What is the origin: How do you grow cinnamon?

Cinnamon has a rich history that dates back to ancient times, and its production involves a fascinating process of harvesting and processing. It is derived from the bark of trees belonging to the Cinnamomum family and is used in various culinary and medicinal applications around the world. Let's delve into the journey of how cinnamon is made and harvested.

How to grow cinnamon

Cinnamon has its origins in Sri Lanka, also known as Ceylon, where it has been grown for over 2,000 years. Sri Lanka continues to be a major producer of high-quality cinnamon to this day. Other countries such as India and Madagascar also cultivate cinnamon, but Sri Lankan cinnamon, known as Ceylon cinnamon, is highly prized for its superior flavour and aroma.

Cinnamon trees are evergreen and typically grow in tropical or subtropical regions. They require a warm and humid climate with well-drained soil for optimal growth. The trees can grow up to 20 meters in height and are often pruned to encourage the growth of new shoots for cinnamon production.

How is cinnamon harvested?

Cinnamon trees are typically harvested when they are 2-3 years old. The outer bark of the tree is carefully peeled off, revealing the inner bark, which is the valuable cinnamon layer. The inner bark is then scraped off in thin strips using a special knife or tool, in a process known as "stripping."

The timing and technique of harvesting are crucial, as the quality of cinnamon depends on it. Skilled cinnamon harvesters, known as "peelers," need to carefully remove the bark without damaging the tree, as the tree's health and vitality directly affect the quality of cinnamon produced.

After the inner bark is harvested, it is left to dry for several hours, during which it curls up and forms the familiar cinnamon quills, also known as cinnamon sticks. These quills are then sorted based on size, colour, and aroma, with the highest quality cinnamon sticks being tightly rolled and possessing a sweet aroma.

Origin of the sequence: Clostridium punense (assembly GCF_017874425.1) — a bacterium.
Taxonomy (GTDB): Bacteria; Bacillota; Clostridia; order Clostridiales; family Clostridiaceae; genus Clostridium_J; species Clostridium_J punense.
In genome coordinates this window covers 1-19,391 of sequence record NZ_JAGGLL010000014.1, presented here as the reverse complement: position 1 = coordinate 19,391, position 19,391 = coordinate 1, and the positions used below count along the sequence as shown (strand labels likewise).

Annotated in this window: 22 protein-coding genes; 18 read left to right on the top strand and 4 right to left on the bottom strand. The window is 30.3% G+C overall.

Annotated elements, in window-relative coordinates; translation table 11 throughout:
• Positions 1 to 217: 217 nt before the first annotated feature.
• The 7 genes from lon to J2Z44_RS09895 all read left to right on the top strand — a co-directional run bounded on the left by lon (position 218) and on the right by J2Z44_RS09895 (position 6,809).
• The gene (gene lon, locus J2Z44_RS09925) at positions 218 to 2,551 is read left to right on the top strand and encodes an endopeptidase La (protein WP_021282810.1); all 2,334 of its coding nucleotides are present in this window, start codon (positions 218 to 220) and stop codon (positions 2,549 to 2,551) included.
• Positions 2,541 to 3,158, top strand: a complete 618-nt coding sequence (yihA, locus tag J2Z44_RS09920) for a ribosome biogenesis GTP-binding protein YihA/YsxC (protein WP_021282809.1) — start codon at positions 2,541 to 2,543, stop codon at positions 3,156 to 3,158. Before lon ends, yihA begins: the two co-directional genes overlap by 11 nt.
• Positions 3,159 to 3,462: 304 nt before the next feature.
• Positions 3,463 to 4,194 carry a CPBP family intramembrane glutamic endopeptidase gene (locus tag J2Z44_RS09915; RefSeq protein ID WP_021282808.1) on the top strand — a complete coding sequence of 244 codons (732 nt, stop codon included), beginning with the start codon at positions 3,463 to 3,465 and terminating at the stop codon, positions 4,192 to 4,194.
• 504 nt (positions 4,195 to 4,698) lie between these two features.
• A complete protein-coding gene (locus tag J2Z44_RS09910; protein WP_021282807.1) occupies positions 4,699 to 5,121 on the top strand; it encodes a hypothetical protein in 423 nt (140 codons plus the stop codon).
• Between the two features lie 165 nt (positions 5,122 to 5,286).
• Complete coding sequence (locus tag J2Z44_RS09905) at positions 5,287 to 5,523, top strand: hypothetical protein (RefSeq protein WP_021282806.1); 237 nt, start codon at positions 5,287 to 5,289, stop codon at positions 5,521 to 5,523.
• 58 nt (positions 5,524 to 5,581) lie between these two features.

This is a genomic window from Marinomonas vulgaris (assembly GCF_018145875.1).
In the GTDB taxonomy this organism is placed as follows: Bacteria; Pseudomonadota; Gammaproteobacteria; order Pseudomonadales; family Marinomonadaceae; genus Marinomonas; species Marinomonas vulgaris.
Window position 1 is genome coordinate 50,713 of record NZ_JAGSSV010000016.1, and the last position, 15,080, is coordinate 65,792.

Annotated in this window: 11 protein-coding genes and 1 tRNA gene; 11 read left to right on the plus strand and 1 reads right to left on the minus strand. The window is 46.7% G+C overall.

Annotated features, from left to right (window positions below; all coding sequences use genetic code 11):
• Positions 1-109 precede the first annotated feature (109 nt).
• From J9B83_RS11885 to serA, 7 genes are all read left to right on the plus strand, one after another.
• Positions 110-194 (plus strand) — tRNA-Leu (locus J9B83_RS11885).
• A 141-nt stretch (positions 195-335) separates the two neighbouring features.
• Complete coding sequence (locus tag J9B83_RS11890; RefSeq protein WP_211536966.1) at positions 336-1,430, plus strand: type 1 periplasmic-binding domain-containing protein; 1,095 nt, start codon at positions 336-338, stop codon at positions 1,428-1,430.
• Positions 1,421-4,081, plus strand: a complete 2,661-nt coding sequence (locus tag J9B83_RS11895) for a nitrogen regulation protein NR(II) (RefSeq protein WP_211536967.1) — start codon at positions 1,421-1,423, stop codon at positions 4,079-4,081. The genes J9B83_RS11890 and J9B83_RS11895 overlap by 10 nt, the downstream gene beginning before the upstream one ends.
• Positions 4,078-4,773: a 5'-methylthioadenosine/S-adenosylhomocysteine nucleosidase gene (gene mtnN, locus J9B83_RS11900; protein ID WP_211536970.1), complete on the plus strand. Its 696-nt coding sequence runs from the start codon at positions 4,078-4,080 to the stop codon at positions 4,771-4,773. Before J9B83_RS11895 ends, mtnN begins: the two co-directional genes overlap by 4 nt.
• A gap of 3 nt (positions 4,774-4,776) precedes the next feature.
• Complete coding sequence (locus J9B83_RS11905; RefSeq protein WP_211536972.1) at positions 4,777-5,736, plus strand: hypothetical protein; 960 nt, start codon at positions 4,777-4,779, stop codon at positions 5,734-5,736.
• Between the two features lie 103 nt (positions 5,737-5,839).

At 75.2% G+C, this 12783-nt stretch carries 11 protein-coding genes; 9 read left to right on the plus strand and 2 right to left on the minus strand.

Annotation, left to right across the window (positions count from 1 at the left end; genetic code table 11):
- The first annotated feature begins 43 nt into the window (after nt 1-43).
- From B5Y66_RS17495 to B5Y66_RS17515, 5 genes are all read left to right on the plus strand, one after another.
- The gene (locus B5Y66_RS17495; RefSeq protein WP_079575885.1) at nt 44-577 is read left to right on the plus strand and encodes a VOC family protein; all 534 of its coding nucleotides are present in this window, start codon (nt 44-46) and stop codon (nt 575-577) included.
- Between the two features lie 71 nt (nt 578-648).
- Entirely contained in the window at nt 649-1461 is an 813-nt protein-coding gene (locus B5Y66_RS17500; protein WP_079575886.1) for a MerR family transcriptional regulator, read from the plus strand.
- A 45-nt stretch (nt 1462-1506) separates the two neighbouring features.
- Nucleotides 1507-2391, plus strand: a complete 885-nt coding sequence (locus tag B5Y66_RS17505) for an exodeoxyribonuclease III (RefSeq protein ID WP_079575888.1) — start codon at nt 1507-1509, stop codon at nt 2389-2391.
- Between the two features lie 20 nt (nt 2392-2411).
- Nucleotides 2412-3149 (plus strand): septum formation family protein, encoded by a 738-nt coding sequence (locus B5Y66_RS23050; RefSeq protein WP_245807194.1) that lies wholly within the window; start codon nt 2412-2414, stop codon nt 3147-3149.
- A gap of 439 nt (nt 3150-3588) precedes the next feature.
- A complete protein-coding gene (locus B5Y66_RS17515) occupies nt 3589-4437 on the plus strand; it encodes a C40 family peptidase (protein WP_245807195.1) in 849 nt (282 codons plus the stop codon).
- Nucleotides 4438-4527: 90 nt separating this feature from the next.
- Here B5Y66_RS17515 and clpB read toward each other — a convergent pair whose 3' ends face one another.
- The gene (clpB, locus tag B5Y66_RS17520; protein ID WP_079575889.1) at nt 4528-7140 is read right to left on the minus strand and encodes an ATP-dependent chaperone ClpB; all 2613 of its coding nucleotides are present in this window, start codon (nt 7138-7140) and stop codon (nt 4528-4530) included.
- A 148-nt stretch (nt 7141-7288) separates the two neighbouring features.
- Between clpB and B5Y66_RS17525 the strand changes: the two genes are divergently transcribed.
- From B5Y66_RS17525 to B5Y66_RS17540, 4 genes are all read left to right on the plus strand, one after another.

How is cinnamon made?

Once the cinnamon sticks are sorted, they may undergo further processing depending on the desired end product. Most cinnamon sticks are used as they are, but some may be ground into cinnamon powder for culinary use.

To ensure the preservation of the cinnamon's flavour and aroma, the cinnamon sticks are stored in airtight containers away from moisture and heat until they are ready for use. This helps to maintain the freshness and quality of cinnamon.

Different Types of Cinnamon

There are several types of cinnamon available in the market, with the most common ones being Ceylon cinnamon (Cinnamomum verum) and Cassia cinnamon (Cinnamomum cassia). Ceylon cinnamon, commonly referred to as "true cinnamon," is considered to be of higher quality and has a more delicate and complex flavour compared to Cassia cinnamon, which is stronger and slightly bitter.

In addition to Ceylon cinnamon and Cassia cinnamon, there are other varieties such as Saigon cinnamon (Cinnamomum loureiroi) and Indonesian cinnamon (Cinnamomum burmannii), each with its unique flavour profiles and uses in culinary applications.


Cinnamon is a beloved spice with a long history and a fascinating production process. From the careful harvesting of the inner bark of cinnamon trees to the drying and sorting of cinnamon sticks, the production of cinnamon requires skill, expertise, and attention to detail.

Whether used in baking, cooking, or for its medicinal properties, cinnamon adds warmth, depth, and aroma to various dishes and beverages. So, the next time you sprinkle cinnamon on your oatmeal or brew a cup of cinnamon tea, take a moment to appreciate the journey of how this cherished spice is made and harvested, and the labour of love along the way.

If you would like to try some high-grade tea be sure to check out our extensive range of products at Ceylon Boutique